Reflections on Scripture

by Wayne Bandy

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Scripture Passage

      Mark - Chapter 03 (Contemporary English Version)
    1. The next time that Jesus went into the meeting place, a man with a crippled hand was there.
    2. The Pharisees wanted to accuse Jesus of doing something wrong, and they kept watching to see if Jesus would heal him on the Sabbath.
    3. Jesus told the man to stand up where everyone could see him.
    4. Then he asked, "On the Sabbath should we do good deeds or evil deeds? Should we save someone's life or destroy it?" But no one said a word.
    5. Jesus was angry as he looked around at the people. Yet he felt sorry for them because they were so stubborn. Then he told the man, "Stretch out your hand." He did, and his bad hand was healed.
    6. The Pharisees left. And right away they started making plans with Herod's followers to kill Jesus.
    7. Jesus led his disciples down to the shore of the lake. Large crowds followed him from Galilee, Judea,
    8. and Jerusalem. People came from Idumea, as well as other places east of the Jordan River. They also came from the region around the cities of Tyre and Sidon. All of these crowds came because they had heard what Jesus was doing.
    9. He even had to tell his disciples to get a boat ready to keep him from being crushed by the crowds.
    10. After Jesus had healed many people, the other sick people begged him to let them touch him.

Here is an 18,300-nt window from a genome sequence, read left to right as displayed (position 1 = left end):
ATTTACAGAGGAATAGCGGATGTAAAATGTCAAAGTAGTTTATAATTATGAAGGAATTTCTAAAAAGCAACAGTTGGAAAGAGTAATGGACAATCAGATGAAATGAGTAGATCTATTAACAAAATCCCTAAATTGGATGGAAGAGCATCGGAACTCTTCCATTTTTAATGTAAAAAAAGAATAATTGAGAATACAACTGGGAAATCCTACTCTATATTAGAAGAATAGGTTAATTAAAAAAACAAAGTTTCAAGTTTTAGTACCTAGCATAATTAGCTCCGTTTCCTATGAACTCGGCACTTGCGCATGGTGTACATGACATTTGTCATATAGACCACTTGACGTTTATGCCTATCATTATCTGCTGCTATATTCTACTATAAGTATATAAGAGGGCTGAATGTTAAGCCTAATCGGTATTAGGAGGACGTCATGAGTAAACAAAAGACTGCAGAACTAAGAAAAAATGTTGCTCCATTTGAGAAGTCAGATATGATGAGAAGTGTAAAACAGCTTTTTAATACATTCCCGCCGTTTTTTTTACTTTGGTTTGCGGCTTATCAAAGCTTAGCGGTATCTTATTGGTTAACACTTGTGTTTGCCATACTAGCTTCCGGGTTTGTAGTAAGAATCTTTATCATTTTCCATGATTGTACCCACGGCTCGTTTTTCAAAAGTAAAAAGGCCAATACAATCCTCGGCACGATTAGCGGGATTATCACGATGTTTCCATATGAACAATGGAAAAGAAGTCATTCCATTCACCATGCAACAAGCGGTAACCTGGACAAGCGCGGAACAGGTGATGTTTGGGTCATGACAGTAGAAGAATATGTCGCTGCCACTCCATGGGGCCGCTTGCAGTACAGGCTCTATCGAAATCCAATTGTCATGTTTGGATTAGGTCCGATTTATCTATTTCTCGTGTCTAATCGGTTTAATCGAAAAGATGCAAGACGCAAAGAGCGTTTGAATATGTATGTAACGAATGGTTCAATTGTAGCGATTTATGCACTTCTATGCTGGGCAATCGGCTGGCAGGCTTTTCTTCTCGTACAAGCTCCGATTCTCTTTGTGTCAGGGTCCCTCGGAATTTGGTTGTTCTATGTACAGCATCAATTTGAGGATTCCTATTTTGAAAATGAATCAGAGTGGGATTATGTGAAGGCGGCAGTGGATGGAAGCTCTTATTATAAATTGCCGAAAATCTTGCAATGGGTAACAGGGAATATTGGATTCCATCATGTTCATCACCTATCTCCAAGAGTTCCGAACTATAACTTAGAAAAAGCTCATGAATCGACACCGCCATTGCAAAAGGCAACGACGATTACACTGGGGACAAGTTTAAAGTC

11. And whenever any evil spirits saw Jesus, they would fall to the ground and shout, "You are the Son of God!"
    12. But Jesus warned the spirits not to tell who he was.
    13. Jesus decided to ask some of his disciples to go up on a mountain with him, and they went.
    14. Then he chose twelve of them to be his apostles, so that they could be with him. He also wanted to send them out to preach
    15. and to force out demons.
    16. Simon was one of the twelve, and Jesus named him Peter.
    17. There were also James and John, the two sons of Zebedee. Jesus called them Boanerges, which means "Thunderbolts."
    18. Andrew, Philip, Bartholomew, Matthew, Thomas, James son of Alphaeus, and Thaddaeus were also apostles. The others were Simon, known as the Eager One,
    19. and Judas Iscariot, who later betrayed Jesus.
    20. Jesus went back home, and once again such a large crowd gathered that there was no chance even to eat.
    21. When Jesus' family heard what he was doing, they thought he was crazy and went to get him under control.
    22. Some teachers of the Law of Moses came from Jerusalem and said, "This man is under the power of Beelzebul, the ruler of demons! He is even forcing out demons with the help of Beelzebul."